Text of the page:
The second chapter is about sensory apparatus in alligators. It isn’t until the third chapter does the reader find out about the “puking penguins.” As anyone who lived through the penguin craze of a few years back knows, penguins regurgitate food to their chicks. Rodríguez discusses how three French physiologists are so fascinated by the king penguins’ ability to hold food in their stomachs for long periods that they decided to study it further. By taking samples, the scientists revealed the penguins produce numerous antimicrobial substances (antibiotics) in their stomach to help preserve the food, including one completely new substance that no one had discovered before! How cool is that?

The final two chapters are about research of cuckoos, a bird that lays its eggs in the nests of other birds, and about how peacock feathers create their iridescent colors. “Chapter Notes” at the end are numbered references from each chapter. This is a nice touch that parallels how literature would be cited in an actual scientific paper, getting budding scientists ready to produce the real thing.

Other than the author should have included a few more activities to reinforce learning (there is just one), this book is fascinating and informative for young readers interested in science. Now let’s get the secret out.

Reading level: Ages 9-12
Library Binding: 48 pages
Publisher: Enslow Publishers, Inc. (September 1, 2008)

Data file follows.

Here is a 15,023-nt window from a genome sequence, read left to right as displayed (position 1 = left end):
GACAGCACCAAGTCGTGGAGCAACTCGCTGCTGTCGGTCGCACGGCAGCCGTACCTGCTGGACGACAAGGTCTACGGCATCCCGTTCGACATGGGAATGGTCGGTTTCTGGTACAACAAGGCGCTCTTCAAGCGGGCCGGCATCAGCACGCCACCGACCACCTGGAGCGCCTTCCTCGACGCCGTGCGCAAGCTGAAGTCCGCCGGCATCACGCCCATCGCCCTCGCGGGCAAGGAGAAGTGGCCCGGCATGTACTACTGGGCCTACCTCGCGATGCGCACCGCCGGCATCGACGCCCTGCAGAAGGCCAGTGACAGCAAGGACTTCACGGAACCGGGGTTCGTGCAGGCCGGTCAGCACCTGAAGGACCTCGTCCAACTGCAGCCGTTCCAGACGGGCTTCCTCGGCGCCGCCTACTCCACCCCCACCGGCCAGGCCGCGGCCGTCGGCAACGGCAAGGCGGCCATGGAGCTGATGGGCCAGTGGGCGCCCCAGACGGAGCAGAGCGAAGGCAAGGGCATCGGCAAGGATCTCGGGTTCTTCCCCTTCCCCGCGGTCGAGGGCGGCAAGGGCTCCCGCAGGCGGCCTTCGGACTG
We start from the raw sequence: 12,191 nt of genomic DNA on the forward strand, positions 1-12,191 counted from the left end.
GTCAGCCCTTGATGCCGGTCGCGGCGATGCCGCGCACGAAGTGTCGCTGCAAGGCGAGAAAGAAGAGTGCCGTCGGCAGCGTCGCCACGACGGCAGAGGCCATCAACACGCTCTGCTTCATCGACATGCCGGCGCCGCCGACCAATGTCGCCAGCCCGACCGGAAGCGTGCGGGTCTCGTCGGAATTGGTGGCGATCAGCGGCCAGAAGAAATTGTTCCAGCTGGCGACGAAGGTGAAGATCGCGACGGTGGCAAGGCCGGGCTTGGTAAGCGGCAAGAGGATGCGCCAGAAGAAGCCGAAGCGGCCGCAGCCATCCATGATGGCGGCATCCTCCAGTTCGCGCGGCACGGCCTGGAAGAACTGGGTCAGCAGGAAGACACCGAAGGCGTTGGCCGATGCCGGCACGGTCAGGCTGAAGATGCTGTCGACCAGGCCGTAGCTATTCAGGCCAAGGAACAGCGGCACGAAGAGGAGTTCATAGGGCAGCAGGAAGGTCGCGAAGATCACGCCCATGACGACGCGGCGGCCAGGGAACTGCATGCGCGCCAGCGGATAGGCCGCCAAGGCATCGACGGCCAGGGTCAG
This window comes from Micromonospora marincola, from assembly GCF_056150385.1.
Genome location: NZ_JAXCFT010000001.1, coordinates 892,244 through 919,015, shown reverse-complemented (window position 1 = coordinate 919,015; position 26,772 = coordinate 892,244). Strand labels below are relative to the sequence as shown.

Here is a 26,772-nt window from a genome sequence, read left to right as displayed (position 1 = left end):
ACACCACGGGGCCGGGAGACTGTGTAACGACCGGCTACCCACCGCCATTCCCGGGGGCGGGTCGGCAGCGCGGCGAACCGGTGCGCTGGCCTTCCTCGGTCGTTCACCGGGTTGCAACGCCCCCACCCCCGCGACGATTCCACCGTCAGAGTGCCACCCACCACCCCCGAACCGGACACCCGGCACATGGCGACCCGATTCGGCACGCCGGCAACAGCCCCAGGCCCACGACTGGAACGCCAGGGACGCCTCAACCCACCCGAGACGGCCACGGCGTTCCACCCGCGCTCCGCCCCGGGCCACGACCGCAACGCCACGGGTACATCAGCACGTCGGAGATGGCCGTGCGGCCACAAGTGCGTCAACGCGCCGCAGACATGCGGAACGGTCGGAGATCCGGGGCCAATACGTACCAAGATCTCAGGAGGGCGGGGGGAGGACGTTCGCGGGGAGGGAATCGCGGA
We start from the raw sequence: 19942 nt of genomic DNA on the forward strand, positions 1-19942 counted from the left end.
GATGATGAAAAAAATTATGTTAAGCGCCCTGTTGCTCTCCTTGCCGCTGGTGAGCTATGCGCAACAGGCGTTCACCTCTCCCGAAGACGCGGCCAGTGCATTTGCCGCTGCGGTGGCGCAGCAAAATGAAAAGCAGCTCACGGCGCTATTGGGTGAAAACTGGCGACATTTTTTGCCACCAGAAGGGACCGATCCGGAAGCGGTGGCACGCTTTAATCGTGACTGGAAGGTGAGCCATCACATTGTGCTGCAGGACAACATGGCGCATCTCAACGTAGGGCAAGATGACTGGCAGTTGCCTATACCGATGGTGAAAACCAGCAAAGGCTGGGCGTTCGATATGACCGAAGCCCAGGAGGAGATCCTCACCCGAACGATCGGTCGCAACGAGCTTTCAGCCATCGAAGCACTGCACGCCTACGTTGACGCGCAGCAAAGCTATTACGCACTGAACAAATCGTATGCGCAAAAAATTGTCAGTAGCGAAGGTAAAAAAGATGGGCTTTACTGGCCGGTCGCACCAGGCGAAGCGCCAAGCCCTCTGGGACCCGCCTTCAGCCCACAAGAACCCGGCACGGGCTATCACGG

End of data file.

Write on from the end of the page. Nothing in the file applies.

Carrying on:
Language: English
ISBN-10: 0766029557
ISBN-13: 978-0766029552

Here’s another book from the same series.


Nonfiction Monday is a blogging celebration of nonfiction books for kids. For more information, stop by Picture Book of the Day. This week’s post is at The Miss Rumphius Effect.

Bouncing Baby Spiders

Babies are always cute, but some people might have trouble with using the words cute and spider in the same sneakyspinning-baby-spiderssentence. Those readers may change their minds after picking up Sneaky, Spinning Baby Spiders by Sandra Markle. In this book Markle has combined spectacular photographs of baby and adult spiders with carefully crafted text. For example, the photograph on page five of a jumping spider flying through the air as it pounces is amazing.

The accompanying text is exactly the right balance of factual and lively to make it informative and fun to read. It must have been difficult not to slip into anthropomorphism when the subject is babies, but the author kept just the right tone. Markle writes “mother spider,” but not “mom.” She also uses feminine pronouns instead of the neutral “it.” Those touches draw the young reader in.

Although the author has done a great job with the text, I did find one inaccuracy. Whenever an author is not an expert on a topic and has to rely on others for photographs, a chance for errors creeps in. In this case, the spider identified on page 24 as a “slender sac spider,” genus Chiracanthium, is actually a giant crab spider, genus Olios. One the plus side, the photographs also represent spiders from throughout the world, instead of from only one area or continent as so often is the case.

At the end of the book, the map of where the spiders are found is a nice touch. I also like Markle’s paragraph about how she was inspired to write this book by finding a spider’s web intact after a severe storm. It is a warm, personal note that sets the tone for the entire book.